Another kind of investigative documentary brings to light events and circumstances not so much unknown as tabooed. In doing so, it is shattering national myths and turns against the stubborn reluctance to confront historical truth, whereas the first place in the value hierarchy of institutionalized patriotism belongs to the nation, according to the nationalistic concept – and only then (if at all) come other values, namely civil ones. In predominantly Catholic Slovakia, the persistence of the nationalistic tendency is revealed by the aversion to reflect critically on the clerical fascist republic of 1939-1945. On one occasion, one enters this minefield with a buck passer like ¼ubomír Mlynárik, whose film Attempting a Portrait (Pokus o portrét), released in 1991, depicts the president Dr. Jozef Tiso. On other occasions, a fierce headwind will blow the filmmaker in the face, as happened to Dušan Hudec (Dushan Hudetz), when his documentary entitled Love Your Neighbor (Miluj blížneho svojho, 2004) – a distinct presentation of xenophobia and “folk anti-Semitism” archetypes, depicted in the context of the post-war pogrom in Topo¾èany (Topoltshany) – clashed, under a Kafkaesque legalist pretext, with the censorship barrier instituted by the management of Slovak Television (STV). The filmmaker, however, arrived at this final point of investigation – the synthesis – by means of continuous systematic research: It had started with the extensive documentation comprised in Messengers of Hope (Poslovia nádeje, 1999) and continued with a focused look from an internal perspective at the atrocities of fascist guardsmen in The Witness (Svedok, 2000). On still other occasions, a filmmaker will cast a critical look at the holocaust, but only from the victims' perspective – this is the case of Peter Hledík's We Were Not Loved (Nemali nás v láske, 1991). If a filmmaker aims the spotlight at the current myths of Jozef Tiso rather than at the past, he usually has to search for a producer somewhere abroad, as evidenced by the production of Tranèík's (Trantshik) Tiso's Shadows (Tisove tiene, 1996), which was screened by Slovak Television (STV) only after 1999, thus after the defeat of Vladimír Meèiar's (Metshyar) authoritarian regime. A documentary based on a book by the Slovak emigrant Dušan Šimek (Dushan Shimek) The Sixth Battalion (Šiesty prápor, 1997) was screened at the same time. It dealt with the hard work of Slovak Jewish recruits and cuts deeply too. No wonder that it had to be produced in the Czech Republic without Slovak participation. The same song is sung by the audio-visual productions of the Nation´s Memory Institute, which proclaims the study of the 1939-1989 period one of its goals. Although it has already released seven DVDs, none have dealt with the period of the clerical fascist republic.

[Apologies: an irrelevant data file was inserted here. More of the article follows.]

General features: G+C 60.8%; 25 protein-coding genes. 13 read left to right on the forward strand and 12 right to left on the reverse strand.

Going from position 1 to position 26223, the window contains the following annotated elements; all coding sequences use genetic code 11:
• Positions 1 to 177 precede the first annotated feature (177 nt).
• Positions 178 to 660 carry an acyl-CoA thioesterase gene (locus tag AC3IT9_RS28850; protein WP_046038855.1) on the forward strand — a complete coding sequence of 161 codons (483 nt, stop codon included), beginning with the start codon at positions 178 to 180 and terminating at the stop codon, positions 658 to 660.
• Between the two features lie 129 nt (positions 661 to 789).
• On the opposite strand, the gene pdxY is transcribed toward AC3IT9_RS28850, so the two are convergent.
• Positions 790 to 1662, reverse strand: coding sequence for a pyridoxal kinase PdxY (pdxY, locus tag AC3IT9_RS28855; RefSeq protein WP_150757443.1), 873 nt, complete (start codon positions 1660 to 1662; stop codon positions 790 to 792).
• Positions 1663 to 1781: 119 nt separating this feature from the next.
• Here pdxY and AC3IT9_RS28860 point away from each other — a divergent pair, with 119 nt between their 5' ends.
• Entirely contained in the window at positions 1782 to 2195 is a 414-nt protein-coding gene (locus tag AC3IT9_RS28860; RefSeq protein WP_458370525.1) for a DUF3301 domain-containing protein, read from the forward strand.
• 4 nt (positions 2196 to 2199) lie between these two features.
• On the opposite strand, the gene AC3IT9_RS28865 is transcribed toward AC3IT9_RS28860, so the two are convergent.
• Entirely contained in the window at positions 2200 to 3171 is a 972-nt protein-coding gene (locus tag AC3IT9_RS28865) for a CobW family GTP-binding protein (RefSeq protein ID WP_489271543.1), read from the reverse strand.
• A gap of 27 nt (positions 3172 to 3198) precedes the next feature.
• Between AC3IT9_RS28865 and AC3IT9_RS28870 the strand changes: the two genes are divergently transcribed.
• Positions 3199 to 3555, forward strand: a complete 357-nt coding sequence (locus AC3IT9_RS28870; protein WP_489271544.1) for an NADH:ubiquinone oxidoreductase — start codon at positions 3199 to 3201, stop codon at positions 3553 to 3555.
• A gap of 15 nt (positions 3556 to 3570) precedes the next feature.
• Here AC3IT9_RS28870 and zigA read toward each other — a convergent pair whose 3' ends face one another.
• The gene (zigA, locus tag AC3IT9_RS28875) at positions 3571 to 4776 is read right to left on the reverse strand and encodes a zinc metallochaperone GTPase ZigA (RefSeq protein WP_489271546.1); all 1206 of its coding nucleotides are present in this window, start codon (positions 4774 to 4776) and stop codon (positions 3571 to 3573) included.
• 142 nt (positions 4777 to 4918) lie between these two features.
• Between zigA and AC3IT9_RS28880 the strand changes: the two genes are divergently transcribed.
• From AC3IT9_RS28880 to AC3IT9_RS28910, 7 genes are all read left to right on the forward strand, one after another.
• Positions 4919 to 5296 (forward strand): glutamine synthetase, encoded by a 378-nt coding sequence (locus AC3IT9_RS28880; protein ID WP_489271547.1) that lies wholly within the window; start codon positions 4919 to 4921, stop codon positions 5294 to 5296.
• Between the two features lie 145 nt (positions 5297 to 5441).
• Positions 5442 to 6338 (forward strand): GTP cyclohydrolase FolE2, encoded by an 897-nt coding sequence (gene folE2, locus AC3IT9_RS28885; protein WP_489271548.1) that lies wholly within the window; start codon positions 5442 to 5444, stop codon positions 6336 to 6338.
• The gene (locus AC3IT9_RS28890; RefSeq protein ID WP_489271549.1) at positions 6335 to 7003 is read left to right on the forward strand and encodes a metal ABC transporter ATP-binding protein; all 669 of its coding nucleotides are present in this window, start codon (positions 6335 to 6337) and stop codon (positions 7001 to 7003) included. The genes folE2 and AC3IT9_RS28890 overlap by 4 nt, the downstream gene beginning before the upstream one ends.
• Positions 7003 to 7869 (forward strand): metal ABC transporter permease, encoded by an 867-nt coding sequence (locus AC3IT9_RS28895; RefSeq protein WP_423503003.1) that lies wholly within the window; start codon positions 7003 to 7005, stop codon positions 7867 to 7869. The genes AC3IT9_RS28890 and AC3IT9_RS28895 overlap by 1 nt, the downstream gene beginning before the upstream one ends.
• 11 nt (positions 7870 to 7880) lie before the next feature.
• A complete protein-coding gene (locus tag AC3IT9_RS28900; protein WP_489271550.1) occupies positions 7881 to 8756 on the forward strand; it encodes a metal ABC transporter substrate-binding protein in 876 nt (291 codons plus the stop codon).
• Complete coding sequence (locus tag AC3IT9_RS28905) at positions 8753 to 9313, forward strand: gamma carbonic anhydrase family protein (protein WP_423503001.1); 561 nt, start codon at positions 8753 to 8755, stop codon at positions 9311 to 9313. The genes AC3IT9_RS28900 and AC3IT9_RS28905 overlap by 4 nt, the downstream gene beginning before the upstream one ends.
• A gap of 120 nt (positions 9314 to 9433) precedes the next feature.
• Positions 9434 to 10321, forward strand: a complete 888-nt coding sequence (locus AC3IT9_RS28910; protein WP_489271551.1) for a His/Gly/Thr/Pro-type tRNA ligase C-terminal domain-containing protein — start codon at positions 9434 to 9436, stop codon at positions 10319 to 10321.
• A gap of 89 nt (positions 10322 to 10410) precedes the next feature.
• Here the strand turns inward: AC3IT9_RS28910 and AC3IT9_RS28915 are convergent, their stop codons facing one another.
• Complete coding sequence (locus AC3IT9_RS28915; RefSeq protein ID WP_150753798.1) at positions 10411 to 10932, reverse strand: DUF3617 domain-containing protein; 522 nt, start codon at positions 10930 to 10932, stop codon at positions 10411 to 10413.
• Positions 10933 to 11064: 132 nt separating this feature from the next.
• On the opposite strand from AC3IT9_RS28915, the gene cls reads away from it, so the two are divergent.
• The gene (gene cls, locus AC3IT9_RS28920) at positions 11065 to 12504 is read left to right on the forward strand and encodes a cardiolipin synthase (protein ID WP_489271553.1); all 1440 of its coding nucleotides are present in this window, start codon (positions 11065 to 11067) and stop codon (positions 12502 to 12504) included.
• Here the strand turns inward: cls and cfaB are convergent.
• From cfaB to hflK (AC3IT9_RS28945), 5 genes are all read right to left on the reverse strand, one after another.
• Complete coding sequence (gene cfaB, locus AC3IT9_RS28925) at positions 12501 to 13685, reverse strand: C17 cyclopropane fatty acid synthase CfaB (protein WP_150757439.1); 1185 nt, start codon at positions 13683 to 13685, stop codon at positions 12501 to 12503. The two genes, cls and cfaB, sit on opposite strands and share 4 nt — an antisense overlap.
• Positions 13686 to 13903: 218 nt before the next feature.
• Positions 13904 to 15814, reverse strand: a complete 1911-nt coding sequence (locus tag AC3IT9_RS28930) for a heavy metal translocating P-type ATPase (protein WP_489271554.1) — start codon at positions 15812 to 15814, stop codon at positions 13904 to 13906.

One way or another, the topic of fascism and the Jewish holocaust remains one of the dominant themes of the historiography and art in the Euro-Atlantic world. With certain obstacles, it prevails here, too. On the other hand, a historical investigative documentary by Pavol Korec (Koretz), This Railway (To ta tra, 2002), very convincingly supported by archive research, deals with another kind of holocaust that has fallen into oblivion – the Roma one. The historical events revealed by This Railway stand vicariously for similar atrocities perpetrated on yet another traditionally victimized ethnicity.